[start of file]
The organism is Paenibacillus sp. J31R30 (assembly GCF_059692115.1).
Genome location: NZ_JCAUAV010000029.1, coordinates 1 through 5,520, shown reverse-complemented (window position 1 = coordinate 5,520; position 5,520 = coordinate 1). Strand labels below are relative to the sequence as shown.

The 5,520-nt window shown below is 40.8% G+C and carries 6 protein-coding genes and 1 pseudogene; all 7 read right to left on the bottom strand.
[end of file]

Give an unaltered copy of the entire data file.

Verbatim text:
The organism is Paenibacillus sp. J31R30 (assembly GCF_059692115.1).
Genome location: NZ_JCAUAV010000029.1, coordinates 1 through 5,520, shown reverse-complemented (window position 1 = coordinate 5,520; position 5,520 = coordinate 1). Strand labels below are relative to the sequence as shown.

The 5,520-nt window shown below is 40.8% G+C and carries 6 protein-coding genes and 1 pseudogene; all 7 read right to left on the bottom strand.